ZDnet published information earlier today about a recent survey of 136 CIOs and IT managers conducted by Tecala in which participants were asked about top IT priorities. Of those surveyed, nearly all of the respondents said that virtualization and cloud computing rank at the top of their list.
Another major consideration that has been at the forefront of many in IT is energy efficiency and costs. With various metrics such as power usage efficiency (PUE), data center infrastructure efficiency (DCiE), and technology carbon efficiency (TCE), energy costs are an increasingly growing factor in the development of new technologies. With cloud computing taking center stage, and the many electronic components that comprise the networks that “provide cloud,” the importance of energy efficiency is amplified by the sheer scale by which these networks can grow.
The Problem? Energy Consumption in Data Centers
…[W]e’re seeing a growing interest in data center energy consumption. Since electronic components are constantly becoming smaller and more powerful, data centers must now deal with the heat generated by having thousands of high-power processors tightly packed into a small space. And because cloud computing is based on virtualization, the overall utilization of this hardware is much higher than it would be in a “one box, one application” data center environment.
The problem of exponentially-growing power consumption becomes even more pronounced when you consider steadily dropping hardware prices. We’ll soon reach a point where the electricity required to power data centers is a greater financial burden than even the hardware and maintenance costs put together.
Increases in power consumption usually come in double-helpings, since the amount of energy required to cool an object is theoretically about the same as was required to heat it. So it would seem reasonable that – by creatively eliminating your data center cooling costs – you could dramatically cut overall power consumption.
While some, such as Google’s Urs Hölzle, have argued for replacing on-premise IT hardware with cloud services, other studies show that cloud isn’t inherently more efficient. Rather, properly maintained and operated on-site server rooms could be more green than so-called “brown clouds.”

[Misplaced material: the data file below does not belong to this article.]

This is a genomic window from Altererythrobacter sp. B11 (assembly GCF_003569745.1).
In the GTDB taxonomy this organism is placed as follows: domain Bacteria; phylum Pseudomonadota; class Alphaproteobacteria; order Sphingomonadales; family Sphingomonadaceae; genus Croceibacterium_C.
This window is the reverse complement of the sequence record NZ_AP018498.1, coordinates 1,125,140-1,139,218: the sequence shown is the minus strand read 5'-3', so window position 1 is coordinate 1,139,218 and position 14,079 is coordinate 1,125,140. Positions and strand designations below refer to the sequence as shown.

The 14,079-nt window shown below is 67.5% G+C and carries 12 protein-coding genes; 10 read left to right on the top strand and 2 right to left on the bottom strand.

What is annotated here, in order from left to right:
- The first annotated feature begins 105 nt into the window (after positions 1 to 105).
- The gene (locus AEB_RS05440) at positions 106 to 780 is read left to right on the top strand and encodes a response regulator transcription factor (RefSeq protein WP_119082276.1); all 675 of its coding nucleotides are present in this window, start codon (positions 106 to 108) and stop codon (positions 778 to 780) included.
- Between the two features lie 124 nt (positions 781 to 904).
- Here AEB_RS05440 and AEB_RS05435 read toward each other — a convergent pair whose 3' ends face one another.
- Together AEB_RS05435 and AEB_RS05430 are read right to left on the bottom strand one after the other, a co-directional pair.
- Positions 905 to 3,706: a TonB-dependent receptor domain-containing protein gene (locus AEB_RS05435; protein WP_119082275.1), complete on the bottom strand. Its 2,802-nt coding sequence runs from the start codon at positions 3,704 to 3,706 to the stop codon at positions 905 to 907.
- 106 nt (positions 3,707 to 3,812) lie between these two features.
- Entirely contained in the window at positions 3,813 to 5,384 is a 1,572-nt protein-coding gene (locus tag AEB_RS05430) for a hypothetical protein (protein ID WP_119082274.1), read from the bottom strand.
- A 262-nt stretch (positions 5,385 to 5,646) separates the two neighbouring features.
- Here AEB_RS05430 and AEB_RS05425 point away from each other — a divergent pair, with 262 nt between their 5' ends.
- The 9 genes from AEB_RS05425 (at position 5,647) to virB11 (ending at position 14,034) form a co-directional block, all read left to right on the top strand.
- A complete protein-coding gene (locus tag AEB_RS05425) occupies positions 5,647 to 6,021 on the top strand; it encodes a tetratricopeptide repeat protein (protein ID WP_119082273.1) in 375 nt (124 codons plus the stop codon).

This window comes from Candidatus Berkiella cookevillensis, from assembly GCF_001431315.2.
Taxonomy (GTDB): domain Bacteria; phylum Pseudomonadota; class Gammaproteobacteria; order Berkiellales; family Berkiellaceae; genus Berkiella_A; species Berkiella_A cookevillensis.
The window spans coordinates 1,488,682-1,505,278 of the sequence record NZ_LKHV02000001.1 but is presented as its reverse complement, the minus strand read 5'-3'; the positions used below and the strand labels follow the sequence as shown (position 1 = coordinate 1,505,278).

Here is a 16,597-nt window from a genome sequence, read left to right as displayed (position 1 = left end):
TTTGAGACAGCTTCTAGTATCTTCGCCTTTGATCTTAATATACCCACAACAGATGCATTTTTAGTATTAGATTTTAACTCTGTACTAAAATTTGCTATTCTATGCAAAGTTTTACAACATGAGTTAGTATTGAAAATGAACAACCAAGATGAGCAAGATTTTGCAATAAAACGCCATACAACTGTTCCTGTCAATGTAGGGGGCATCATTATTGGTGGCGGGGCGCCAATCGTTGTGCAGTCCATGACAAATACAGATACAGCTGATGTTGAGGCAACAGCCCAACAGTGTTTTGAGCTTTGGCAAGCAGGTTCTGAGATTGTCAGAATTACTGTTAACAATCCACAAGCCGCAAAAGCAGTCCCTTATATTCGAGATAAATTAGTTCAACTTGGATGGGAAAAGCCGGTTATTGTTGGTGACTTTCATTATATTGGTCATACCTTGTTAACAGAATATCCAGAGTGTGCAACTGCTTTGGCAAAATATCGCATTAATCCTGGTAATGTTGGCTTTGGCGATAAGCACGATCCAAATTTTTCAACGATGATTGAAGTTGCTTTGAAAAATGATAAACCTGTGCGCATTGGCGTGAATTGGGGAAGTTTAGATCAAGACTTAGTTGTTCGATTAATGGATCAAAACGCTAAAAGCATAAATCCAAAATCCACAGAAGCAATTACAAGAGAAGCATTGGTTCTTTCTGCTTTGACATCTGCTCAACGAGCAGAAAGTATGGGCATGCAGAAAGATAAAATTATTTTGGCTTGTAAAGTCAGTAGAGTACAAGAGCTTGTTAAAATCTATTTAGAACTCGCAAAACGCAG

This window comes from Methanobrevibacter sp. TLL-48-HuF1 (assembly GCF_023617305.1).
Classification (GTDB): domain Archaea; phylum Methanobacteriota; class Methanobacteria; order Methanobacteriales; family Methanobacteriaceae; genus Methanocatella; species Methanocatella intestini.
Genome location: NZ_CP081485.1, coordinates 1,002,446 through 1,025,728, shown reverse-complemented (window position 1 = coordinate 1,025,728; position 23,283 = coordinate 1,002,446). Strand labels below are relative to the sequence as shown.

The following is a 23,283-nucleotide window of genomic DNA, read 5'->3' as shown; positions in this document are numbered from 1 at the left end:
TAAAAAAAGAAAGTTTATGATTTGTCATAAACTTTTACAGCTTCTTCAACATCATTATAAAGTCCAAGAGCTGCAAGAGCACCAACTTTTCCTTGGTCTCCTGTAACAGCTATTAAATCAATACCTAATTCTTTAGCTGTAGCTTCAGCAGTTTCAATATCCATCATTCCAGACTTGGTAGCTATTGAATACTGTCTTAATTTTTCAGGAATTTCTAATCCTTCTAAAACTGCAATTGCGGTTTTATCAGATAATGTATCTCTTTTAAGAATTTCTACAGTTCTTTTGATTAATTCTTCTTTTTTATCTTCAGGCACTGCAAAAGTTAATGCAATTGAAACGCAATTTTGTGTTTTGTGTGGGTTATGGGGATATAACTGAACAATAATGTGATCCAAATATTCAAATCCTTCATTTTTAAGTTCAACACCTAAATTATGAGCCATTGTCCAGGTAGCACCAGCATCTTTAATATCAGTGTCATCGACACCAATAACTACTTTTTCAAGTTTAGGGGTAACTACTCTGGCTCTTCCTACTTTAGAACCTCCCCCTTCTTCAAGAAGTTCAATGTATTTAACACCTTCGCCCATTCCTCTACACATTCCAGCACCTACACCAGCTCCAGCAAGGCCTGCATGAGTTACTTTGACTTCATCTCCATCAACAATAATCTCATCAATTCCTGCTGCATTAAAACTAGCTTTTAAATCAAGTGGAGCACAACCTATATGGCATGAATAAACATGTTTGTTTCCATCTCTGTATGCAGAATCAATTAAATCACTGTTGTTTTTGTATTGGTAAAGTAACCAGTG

“Not all clouds are created equal. An on-site server room that is run with energy-efficiency best practices may be a greener alternative to a ‘brown cloud’.”
The research examined best practice, average and worst-case scenarios for five set-ups: on-premise with no virtualisation; colocation with no virtualisation; on-premise with virtualisation; private cloud; and public cloud.
Running a productivity application generally becomes more efficient as you move through those options, but it will depend on the carbon emission factor of the electricity used by the datacentre, as well as its energy efficiency and the capacity at which it is running.
What this study means, however, isn’t that we should just discard the cloud option completely. Rather, what we should take away is that cloud computing isn’t a one-size-fits-all solution that works in every single case. In some instances, running an application in the cloud could be much more efficient than running it in a server room.
But regardless of whether it’s in the cloud or in the building next door, the same variables apply for energy efficiency: from hardware utilization to the carbon footprint as measured by one of the above data center metrics.
The Solution? Energy Efficiency in Data Centers
451 Research, an organization focused on innovation and development in the area of enterprise IT, recently put together a report on common practices found in highly energy-efficient data centers. The six practices outlined in the report are:
- Take an integrated and holistic approach to efficiency
- Be smarter about cooling
- Generate your own power
- Save watts with DC power
- Use your IT equipment more efficiently
- Go the modular route
Read the full story – Six habits of highly efficient data centers
Beyond increasing the efficiency of data centers through changing on-site practices, another perhaps more innovative suggestion is to change the location where data centers are built.
One obvious solution would be to build a new data center in an area that has cold climate. And this seems to be the direction that the cloud computing industry is headed.
The CLUMEQ silo in Quebec takes advantage of the region’s cold weather to good use. Heat generated by their data center is used to heat the school during colder months.
Google recently built a major $230,000,000 data center in Finland, hoping to leverage the region’s cold temperatures and lower power rates in order to lower their costs.
Facebook is also constructing a new data center near the Arctic Circle in Lulea, Sweden, due to the region’s cold weather.
So, will cloud computing make the shift to cooler climates? Nothing is guaranteed, but with IT managers, CIOs, and other technology leaders poised to invest more in cloud computing, these energy shifts may be the only way to make cloud computing a long-term solution without also pushing energy costs through the roof.